Mr. Speaker, if I could just comment. Of course I am disappointed that the government cannot see the merit of its own previous arguments on matters such as these.
I would ask you to consider one point that has been raised by both of my colleagues on the government side. That is to acquaint the scope of the bill with the size and the length of it and the number of pages. I think that is an entirely inappropriate consideration. We all know that the scope of the bill is not necessarily related to the volume of paper it contains. A bill could be of the absolute maximum scope conceivable and be extremely short. Likewise we had a very thick bill in this Parliament on the income tax amendments which was actually quite narrow in scope. It is the scope of the bill rather than the size that is important.
I put it once again that this bill touches on a wide range of areas of public policy, what would normally fall in the purview of several House committees to look at.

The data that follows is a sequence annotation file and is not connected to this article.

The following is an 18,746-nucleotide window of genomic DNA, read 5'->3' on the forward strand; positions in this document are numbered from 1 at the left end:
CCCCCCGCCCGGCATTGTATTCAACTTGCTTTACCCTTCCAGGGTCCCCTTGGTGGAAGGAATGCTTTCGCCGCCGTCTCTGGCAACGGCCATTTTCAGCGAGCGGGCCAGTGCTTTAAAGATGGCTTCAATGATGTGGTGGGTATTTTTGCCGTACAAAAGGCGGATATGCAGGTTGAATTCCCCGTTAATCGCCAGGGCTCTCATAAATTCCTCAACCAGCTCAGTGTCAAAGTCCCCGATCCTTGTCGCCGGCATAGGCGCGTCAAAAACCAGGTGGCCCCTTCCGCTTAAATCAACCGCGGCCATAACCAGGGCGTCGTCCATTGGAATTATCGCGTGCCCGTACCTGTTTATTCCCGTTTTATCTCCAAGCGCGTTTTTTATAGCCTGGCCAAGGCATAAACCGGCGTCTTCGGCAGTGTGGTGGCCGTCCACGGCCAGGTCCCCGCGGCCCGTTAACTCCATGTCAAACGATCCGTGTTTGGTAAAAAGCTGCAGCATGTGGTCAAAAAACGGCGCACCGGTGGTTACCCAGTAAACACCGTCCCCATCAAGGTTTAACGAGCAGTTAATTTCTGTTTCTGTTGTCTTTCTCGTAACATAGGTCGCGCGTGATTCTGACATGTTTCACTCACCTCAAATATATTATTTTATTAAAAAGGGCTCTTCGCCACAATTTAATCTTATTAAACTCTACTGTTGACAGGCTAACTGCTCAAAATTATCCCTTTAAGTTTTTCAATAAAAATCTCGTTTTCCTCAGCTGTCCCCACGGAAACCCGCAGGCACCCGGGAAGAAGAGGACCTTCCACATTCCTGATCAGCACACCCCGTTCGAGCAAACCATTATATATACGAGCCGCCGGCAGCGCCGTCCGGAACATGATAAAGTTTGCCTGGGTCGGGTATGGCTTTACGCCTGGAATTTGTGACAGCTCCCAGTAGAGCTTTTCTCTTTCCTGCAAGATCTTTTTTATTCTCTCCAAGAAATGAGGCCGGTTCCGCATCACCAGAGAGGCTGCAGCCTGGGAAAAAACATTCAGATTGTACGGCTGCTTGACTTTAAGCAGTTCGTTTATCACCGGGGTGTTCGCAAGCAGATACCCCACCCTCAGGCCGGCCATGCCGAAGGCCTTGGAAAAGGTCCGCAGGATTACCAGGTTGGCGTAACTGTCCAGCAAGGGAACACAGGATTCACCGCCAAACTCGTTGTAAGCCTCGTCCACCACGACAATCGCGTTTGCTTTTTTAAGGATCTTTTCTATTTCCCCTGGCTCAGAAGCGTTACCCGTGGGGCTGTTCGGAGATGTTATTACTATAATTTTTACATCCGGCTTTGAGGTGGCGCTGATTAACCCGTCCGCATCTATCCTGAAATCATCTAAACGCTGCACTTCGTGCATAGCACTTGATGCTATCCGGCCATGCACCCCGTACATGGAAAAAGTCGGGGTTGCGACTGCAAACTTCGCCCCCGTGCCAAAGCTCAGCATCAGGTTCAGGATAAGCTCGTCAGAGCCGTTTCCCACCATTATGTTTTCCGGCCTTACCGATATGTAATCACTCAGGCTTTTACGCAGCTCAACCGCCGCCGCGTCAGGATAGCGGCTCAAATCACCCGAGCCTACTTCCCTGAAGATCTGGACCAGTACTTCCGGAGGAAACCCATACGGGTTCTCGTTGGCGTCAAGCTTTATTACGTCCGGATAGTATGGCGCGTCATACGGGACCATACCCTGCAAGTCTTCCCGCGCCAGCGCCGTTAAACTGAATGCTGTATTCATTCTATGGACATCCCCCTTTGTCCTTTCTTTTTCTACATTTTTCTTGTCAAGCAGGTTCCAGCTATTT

I would also point out to you, Mr. Speaker, that if you examine carefully the arguments of the government members on the tests of the relatedness of these subject matters that the only relation the government has really pointed to is the fact that they are, broadly speaking, all part of the government's legislative agenda. I submit to you that that is not an adequate test of their relationship and their relevance to each other.